Why cant my PLC interface easily to off-the-shelf devices?01/07/2008
Investments in process control systems will claim a large percentage of capital investments in modern manufacturing facilities. In order to maximize return on these investments, automation concepts must be developed at the early stages of the project and detailed in parallel with the process, equipment, and facility components as the engineering work progresses. However, it is difficult to illustrate control strategies for complex batch operations on PFDs and P&IDs, therefore the control system Functional Specification must come to life early and be used more effectively as a living document which is developed together with the process design. This paper presents a case study on the application of S88.01 in the design of a multi-product biotech manufacturing facility, where flexibility, modularity, and CGMP compliance were major objectives. It shows how the models presented in the standard can be applied to develop automation concepts, which are defined in a Functional Specification that supports effective review and input by all members of the project team. This approach ensures that the automation strategy meets the project objectives, and that important concepts are not lost or mistranslated in the transition from concept through detailed design and final implementation.08/26/2008
An Objective Look at the Roles of Cesium-137 and Cobalt-60 in Nuclear Measurement Systems for Industrial Processes
Level and density measurements in process control are performed by a number of technologies. When the process temperature, pressure, or chemistry is an issue, then nuclear measurement systems have the advantage. These are non-invasive to the vessel and unaffected by the process pressures and chemistries.
Overall, a nuclear measurement system used for process control consists of a gamma energy emitter and detector. An emitter is placed on one side of a vessel to broadcast a beam of energy to the opposite side of the vessel. The detector is placed in the beam on the opposite side of the vessel. The detector will scintillate in the presence of gamma energy and register counts proportional to the field strength. When the process value (level or specific gravity) is low, the detector will register a high number of counts since less gamma energy is blocked by the process material. When the process value is high, more of the gamma energy is blocked which leads to fewer counts.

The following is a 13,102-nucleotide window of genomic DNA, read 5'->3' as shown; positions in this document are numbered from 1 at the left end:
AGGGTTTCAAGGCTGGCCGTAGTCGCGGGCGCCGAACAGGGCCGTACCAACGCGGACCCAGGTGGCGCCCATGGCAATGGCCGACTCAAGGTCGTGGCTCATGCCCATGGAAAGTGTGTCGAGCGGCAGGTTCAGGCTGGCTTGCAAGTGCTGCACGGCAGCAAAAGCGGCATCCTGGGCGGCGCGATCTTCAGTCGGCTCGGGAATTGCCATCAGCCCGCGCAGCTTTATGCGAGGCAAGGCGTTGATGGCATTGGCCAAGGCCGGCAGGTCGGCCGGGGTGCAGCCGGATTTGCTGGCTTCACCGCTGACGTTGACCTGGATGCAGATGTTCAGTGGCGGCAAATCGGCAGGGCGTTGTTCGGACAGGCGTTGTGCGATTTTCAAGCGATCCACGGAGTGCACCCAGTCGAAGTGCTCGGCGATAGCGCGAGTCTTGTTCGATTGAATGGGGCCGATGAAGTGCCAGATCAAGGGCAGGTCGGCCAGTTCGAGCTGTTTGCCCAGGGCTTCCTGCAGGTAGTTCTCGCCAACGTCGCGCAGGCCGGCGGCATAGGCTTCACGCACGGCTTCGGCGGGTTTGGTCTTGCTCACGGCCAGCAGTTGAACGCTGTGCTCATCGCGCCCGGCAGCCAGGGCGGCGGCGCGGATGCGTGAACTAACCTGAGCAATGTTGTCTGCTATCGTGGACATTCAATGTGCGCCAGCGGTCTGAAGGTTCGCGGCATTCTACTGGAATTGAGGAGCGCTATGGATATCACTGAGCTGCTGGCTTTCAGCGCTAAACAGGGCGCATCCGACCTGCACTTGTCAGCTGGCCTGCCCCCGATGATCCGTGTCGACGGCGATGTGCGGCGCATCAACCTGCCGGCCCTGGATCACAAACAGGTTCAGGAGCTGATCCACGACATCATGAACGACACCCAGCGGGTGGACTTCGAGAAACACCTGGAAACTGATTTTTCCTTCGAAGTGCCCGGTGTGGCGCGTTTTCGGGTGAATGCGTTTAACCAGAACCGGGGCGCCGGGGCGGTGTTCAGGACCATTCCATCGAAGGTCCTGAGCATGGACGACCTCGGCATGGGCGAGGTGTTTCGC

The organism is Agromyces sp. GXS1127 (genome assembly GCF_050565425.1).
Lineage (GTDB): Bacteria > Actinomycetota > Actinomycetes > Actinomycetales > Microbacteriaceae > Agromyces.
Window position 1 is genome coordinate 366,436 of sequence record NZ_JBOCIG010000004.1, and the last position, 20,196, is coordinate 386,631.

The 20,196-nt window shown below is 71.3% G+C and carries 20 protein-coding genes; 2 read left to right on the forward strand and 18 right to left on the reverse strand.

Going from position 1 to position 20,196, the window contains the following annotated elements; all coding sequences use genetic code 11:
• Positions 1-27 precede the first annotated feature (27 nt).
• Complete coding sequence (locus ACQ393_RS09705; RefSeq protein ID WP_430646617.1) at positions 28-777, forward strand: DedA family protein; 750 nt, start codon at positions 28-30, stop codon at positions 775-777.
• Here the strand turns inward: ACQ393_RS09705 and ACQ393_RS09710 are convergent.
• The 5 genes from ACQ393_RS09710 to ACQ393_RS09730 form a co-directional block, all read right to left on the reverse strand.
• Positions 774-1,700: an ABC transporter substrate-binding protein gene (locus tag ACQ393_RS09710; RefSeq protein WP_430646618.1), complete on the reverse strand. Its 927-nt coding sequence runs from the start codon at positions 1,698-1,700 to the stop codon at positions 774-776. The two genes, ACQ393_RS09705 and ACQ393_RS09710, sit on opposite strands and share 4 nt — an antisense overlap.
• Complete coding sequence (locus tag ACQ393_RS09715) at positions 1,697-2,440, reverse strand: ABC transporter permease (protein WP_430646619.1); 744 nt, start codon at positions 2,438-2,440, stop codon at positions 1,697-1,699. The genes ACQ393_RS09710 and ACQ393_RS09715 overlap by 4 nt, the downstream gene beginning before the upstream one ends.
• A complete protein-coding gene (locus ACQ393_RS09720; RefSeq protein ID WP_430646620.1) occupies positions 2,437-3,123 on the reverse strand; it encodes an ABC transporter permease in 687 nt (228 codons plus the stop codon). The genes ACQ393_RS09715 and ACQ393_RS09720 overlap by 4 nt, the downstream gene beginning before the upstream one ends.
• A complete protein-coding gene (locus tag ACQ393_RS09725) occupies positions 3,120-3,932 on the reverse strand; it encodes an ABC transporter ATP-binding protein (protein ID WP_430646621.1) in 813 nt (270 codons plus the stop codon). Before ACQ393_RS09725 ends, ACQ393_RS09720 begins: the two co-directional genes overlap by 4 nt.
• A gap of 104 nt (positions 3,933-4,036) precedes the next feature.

The two most common gamma emitters used for level and density process measurements are isotopes of cobalt and cesium. The goal of this article is an objective comparison of the roles of cesium-137 and cobalt-60 in process measurement. This will be accomplished by reviewing the properties of the two materials and then comparing the use of the materials in process measurement.11/05/2012
North American markets for industrial electronic monitors, operater interface terminals, and software
This recently completed study provides research findings on North American markets for industrial electronic monitors, operator interface terminals and related application software. The findings are contained in two report volumes, one on the electronic monitors and operator interface terminals, and the second on the application software.08/22/2006